Startup companies play such an important role in driving the Canadian economy – Entrepreneurship solves new problems, drives new spending, and creates new jobs. As exciting and adventurous as that sounds, there’s so much more to being a successful startup than just solving a problem, developing a new product, and marketing that product to the masses. Raising capital is one of the most challenging aspects of starting and growing a new business.
Entrepreneurs really have two options to satisfy their capital needs: There’s equity financing or debt financing. Equity financing is the cornerstone of funnelling capital into a company. Basically how it works is the current owners sell a piece of the company in exchange for a certain amount of money. The process can be repeated as many times as needed until the company turns cash-flow positive or is sold.
Venture debt, or venture lending, refers to debt financing products for companies in early and growth stages. It is a form of start-up financing that is halfway between venture capital and traditional loans. Lenders provide capital in return for principal and interest payments. Some contracts may also give lenders the right to invest in a future equity round. The key to debt, as compared to equity, is that the founders don’t give away ownership in their company.
So, what’s the difference between venture lending and a traditional bank loan? Unlike traditional bank loans, venture debt is available to startup companies without positive cash flow or assets to use as collateral. With a traditional loan, lenders usually ask for tangible assets to use as collateral. They also require a track record of positive cash flow. Let’s be honest, most startups don’t have either of these. Venture lenders take a dramatically different approach. They look at the quality of the technology that is being produced, market opportunities, the management team, investor syndicate, etc. They take a more holistic approach to lending and look at what could be in the future, as opposed to lending based only on what you have now.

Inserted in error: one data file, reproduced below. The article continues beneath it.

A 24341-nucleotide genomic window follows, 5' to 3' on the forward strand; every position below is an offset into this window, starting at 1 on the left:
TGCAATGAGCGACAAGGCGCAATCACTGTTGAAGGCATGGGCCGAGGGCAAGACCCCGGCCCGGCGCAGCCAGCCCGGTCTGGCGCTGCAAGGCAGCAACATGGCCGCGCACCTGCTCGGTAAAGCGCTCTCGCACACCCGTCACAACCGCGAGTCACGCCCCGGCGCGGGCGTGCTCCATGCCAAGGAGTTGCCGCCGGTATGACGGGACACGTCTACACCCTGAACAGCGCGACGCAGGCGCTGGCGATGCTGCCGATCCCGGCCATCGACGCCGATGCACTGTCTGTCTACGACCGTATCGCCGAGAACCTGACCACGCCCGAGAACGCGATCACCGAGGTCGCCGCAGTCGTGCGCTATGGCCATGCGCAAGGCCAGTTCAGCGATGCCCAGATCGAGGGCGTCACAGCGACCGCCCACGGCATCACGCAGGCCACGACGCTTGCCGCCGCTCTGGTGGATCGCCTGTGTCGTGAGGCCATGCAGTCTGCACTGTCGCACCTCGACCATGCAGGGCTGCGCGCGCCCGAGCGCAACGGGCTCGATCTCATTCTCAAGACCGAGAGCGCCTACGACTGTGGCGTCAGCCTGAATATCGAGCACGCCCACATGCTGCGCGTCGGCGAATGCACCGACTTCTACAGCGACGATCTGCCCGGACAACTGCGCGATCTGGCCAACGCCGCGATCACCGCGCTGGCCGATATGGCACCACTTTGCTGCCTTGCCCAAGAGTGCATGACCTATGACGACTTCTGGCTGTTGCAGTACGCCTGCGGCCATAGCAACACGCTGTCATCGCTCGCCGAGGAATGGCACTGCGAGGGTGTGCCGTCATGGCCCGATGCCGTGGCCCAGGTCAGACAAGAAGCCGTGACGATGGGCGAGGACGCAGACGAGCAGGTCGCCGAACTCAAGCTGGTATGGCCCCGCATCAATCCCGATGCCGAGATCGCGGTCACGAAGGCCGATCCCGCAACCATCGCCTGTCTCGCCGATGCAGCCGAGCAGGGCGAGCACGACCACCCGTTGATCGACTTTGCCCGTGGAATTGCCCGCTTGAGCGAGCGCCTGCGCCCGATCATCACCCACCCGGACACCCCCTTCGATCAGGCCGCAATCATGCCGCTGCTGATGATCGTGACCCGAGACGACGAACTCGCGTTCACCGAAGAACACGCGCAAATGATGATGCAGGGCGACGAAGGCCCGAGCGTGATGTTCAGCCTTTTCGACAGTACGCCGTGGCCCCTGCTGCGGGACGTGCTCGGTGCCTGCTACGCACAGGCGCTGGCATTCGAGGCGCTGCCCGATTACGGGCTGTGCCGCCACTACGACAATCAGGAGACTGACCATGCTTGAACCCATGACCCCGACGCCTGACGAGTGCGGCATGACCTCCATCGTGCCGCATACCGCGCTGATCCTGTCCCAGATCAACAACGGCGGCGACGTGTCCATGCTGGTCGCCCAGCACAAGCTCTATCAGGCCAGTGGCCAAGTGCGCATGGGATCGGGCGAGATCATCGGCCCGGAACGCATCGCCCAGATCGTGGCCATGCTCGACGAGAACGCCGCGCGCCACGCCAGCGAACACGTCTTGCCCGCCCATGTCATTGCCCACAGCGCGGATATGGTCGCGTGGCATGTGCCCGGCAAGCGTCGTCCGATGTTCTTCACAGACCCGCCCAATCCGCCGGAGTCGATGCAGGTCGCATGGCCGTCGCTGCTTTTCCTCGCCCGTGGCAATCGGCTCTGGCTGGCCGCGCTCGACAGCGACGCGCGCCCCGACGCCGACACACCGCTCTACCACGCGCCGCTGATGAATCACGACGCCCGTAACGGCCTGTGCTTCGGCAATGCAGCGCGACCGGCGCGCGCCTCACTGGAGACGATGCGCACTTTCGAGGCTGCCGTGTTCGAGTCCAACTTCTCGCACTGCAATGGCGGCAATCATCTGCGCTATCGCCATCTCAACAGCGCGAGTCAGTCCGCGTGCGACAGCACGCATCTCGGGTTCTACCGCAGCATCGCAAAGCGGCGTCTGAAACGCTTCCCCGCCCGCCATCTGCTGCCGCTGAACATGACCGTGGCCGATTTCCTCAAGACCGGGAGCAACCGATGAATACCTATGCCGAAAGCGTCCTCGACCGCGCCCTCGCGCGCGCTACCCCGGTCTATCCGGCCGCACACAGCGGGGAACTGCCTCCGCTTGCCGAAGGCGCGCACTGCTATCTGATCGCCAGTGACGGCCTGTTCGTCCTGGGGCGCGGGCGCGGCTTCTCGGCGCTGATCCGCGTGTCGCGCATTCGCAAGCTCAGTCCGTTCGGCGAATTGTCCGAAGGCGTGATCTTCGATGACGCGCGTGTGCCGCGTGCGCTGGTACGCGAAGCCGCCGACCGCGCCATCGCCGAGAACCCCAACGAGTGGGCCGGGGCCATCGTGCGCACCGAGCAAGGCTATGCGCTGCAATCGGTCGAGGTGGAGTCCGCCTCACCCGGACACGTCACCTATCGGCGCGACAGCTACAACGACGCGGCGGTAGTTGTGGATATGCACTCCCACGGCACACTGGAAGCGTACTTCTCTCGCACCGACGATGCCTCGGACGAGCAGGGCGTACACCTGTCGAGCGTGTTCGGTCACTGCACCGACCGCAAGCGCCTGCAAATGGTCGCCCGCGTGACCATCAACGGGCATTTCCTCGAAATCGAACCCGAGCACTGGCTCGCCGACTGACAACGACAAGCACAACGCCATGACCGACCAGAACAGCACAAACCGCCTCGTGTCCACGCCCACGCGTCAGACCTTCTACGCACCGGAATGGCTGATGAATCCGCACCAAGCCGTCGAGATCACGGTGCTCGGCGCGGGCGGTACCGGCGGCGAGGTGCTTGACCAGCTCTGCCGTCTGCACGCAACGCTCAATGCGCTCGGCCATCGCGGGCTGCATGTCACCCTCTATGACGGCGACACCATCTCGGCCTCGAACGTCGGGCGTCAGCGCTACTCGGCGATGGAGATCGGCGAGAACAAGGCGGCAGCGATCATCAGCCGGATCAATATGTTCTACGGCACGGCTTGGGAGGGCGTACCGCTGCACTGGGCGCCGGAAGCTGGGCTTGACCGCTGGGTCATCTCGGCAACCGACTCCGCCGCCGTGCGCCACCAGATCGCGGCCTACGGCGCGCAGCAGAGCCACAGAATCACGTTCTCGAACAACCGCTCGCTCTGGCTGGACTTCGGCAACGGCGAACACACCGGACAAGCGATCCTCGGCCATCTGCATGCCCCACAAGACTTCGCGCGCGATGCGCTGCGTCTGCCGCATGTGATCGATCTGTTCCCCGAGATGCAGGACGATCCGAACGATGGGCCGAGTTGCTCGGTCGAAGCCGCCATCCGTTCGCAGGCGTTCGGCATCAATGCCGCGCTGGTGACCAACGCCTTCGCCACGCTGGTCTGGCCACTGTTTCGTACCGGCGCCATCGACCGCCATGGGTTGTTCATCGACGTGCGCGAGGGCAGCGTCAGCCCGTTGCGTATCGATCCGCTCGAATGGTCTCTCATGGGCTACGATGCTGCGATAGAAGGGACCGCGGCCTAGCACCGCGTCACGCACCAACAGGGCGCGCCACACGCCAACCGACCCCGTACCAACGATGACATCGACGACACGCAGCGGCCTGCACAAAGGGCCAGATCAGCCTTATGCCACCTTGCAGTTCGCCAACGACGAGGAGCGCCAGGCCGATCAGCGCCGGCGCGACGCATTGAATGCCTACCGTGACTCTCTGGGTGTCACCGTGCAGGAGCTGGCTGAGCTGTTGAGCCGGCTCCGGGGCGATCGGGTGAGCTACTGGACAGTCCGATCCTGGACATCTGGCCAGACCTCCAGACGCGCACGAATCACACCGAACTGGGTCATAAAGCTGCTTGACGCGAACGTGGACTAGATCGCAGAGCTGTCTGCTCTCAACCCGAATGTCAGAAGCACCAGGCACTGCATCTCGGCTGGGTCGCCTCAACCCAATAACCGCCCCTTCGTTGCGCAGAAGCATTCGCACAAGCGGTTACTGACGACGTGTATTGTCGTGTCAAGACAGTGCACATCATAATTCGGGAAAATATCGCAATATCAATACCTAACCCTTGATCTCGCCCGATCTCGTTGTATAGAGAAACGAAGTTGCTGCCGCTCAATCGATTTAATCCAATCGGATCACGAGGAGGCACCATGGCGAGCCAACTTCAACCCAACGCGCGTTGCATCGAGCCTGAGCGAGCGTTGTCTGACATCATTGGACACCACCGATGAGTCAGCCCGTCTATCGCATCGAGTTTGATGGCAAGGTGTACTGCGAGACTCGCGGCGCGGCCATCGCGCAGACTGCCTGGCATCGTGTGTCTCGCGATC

There is really no one-size-fits-all approach to venture debt – The whole purpose is to support the growth of a startup company with low-cost capital.
There are three main types of venture debt:
- Growth capital is usually a term loan, secured by the company’s assets. It can be used for almost any purpose, such as to replace or augment an equity round, finance M&A activity, or provide additional working capital. Long-term growth capital loans also exist. Growth capital is available to companies that have already raised a seed round.
- Accounts receivable financing and/or inventory lines allow startup companies to borrow against their account receivable items or inventory. Entrepreneurs can typically borrow 80-85% of the value of these ‘working assets’.
- Equipment financing is used to purchase equipment such as network infrastructure, manufacturing, equipment for research and development (R&D), etc. It’s basically a lease that uses the equipment itself as collateral.
So, what are the main things companies use venture debt for?
- To enhance equity returns, or even replace equity financing altogether. A company may be on a clear path to profitability, but not in a place to raise another equity round. Venture debt can extend the company’s cash runway to achieve the next milestone prior to their next equity raise, resulting in a higher valuation and less equity dilution. Venture debt can be used to protect your company from potential mishaps or delays, eliminating the need for an emergency bridge round. It can be your company’s cushion to cover the gap until the company gets back on track.
- To fund large expenditures without depleting the company’s cash balance.
- To get the company through a tough period. Sometimes you just need to get through a dry spell without putting out a negative signal.
Many high-tech companies – including Spotify, Uber, Trulia, Facebook, Etsy, DocuSign and Google – have used venture debt to finance various stages of their growth.
Venture debt financing is a fantastic solution when you do not qualify for a regular loan or line of credit and you don’t want other people to make strategic and tactical decisions for your company. There are many companies specialized in venture debt financing, so if you are an entrepreneur with a great idea, venture debt may be the funding solution you’re looking for.
Visit www.venbridge.com for more details on non-dilutive venture debt and tax credit consulting services (SR&ED). Venbridge’s services allow you to maximize your government tax incentives, better manage cash flow, and invest more in the areas you need.